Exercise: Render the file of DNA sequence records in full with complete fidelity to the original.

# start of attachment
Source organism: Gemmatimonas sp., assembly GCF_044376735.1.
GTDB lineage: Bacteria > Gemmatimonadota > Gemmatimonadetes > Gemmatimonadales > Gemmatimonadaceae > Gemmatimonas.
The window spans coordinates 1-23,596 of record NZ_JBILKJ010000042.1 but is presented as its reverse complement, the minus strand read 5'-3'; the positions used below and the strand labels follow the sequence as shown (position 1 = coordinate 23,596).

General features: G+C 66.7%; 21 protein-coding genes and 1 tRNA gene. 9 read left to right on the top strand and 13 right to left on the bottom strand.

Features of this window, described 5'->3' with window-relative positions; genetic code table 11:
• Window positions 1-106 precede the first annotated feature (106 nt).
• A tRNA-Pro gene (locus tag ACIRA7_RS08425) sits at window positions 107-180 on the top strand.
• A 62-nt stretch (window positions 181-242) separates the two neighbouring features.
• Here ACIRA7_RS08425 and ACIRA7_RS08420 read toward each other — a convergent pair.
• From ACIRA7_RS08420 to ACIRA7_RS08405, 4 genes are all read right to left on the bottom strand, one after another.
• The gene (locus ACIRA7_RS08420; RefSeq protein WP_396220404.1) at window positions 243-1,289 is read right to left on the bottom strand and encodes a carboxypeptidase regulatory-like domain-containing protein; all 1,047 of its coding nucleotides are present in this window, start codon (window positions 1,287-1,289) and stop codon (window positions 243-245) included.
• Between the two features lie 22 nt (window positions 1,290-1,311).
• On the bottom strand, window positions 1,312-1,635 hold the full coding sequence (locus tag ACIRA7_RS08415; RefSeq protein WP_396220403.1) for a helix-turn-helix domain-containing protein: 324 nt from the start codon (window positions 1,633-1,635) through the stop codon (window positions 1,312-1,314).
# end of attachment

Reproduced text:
Source organism: Gemmatimonas sp., assembly GCF_044376735.1.
GTDB lineage: Bacteria > Gemmatimonadota > Gemmatimonadetes > Gemmatimonadales > Gemmatimonadaceae > Gemmatimonas.
The window spans coordinates 1-23,596 of record NZ_JBILKJ010000042.1 but is presented as its reverse complement, the minus strand read 5'-3'; the positions used below and the strand labels follow the sequence as shown (position 1 = coordinate 23,596).

General features: G+C 66.7%; 21 protein-coding genes and 1 tRNA gene. 9 read left to right on the top strand and 13 right to left on the bottom strand.

Features of this window, described 5'->3' with window-relative positions; genetic code table 11:
• Window positions 1-106 precede the first annotated feature (106 nt).
• A tRNA-Pro gene (locus tag ACIRA7_RS08425) sits at window positions 107-180 on the top strand.
• A 62-nt stretch (window positions 181-242) separates the two neighbouring features.
• Here ACIRA7_RS08425 and ACIRA7_RS08420 read toward each other — a convergent pair.
• From ACIRA7_RS08420 to ACIRA7_RS08405, 4 genes are all read right to left on the bottom strand, one after another.
• The gene (locus ACIRA7_RS08420; RefSeq protein WP_396220404.1) at window positions 243-1,289 is read right to left on the bottom strand and encodes a carboxypeptidase regulatory-like domain-containing protein; all 1,047 of its coding nucleotides are present in this window, start codon (window positions 1,287-1,289) and stop codon (window positions 243-245) included.
• Between the two features lie 22 nt (window positions 1,290-1,311).
• On the bottom strand, window positions 1,312-1,635 hold the full coding sequence (locus tag ACIRA7_RS08415; RefSeq protein WP_396220403.1) for a helix-turn-helix domain-containing protein: 324 nt from the start codon (window positions 1,633-1,635) through the stop codon (window positions 1,312-1,314).